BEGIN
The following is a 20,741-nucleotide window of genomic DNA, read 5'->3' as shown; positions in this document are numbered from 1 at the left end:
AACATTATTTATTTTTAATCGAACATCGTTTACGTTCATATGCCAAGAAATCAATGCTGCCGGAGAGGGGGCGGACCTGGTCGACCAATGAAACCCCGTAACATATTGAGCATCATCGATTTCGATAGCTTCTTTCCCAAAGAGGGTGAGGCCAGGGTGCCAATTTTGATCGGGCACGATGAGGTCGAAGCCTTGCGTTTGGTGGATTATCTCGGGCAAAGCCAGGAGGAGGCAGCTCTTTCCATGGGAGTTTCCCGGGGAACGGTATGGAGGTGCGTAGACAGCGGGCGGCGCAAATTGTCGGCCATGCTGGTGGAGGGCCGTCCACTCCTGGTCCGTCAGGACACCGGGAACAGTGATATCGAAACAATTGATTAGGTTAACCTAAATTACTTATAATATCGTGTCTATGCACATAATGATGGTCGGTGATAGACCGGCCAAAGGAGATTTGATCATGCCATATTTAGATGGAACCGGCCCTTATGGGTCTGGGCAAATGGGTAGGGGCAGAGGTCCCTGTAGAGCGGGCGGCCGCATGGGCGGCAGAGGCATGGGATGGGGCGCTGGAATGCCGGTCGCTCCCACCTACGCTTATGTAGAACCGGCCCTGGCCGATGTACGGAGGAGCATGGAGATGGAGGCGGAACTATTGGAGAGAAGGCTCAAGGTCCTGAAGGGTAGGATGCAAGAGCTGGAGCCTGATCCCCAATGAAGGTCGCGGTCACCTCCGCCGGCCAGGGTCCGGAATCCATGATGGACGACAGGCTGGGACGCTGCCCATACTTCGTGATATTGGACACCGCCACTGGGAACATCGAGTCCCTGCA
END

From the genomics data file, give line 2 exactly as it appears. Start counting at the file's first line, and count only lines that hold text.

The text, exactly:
AACATTATTTATTTTTAATCGAACATCGTTTACGTTCATATGCCAAGAAATCAATGCTGCCGGAGAGGGGGCGGACCTGGTCGACCAATGAAACCCCGTAACATATTGAGCATCATCGATTTCGATAGCTTCTTTCCCAAAGAGGGTGAGGCCAGGGTGCCAATTTTGATCGGGCACGATGAGGTCGAAGCCTTGCGTTTGGTGGATTATCTCGGGCAAAGCCAGGAGGAGGCAGCTCTTTCCATGGGAGTTTCCCGGGGAACGGTATGGAGGTGCGTAGACAGCGGGCGGCGCAAATTGTCGGCCATGCTGGTGGAGGGCCGTCCACTCCTGGTCCGTCAGGACACCGGGAACAGTGATATCGAAACAATTGATTAGGTTAACCTAAATTACTTATAATATCGTGTCTATGCACATAATGATGGTCGGTGATAGACCGGCCAAAGGAGATTTGATCATGCCATATTTAGATGGAACCGGCCCTTATGGGTCTGGGCAAATGGGTAGGGGCAGAGGTCCCTGTAGAGCGGGCGGCCGCATGGGCGGCAGAGGCATGGGATGGGGCGCTGGAATGCCGGTCGCTCCCACCTACGCTTATGTAGAACCGGCCCTGGCCGATGTACGGAGGAGCATGGAGATGGAGGCGGAACTATTGGAGAGAAGGCTCAAGGTCCTGAAGGGTAGGATGCAAGAGCTGGAGCCTGATCCCCAATGAAGGTCGCGGTCACCTCCGCCGGCCAGGGTCCGGAATCCATGATGGACGACAGGCTGGGACGCTGCCCATACTTCGTGATATTGGACACCGCCACTGGGAACATCGAGTCCCTGCA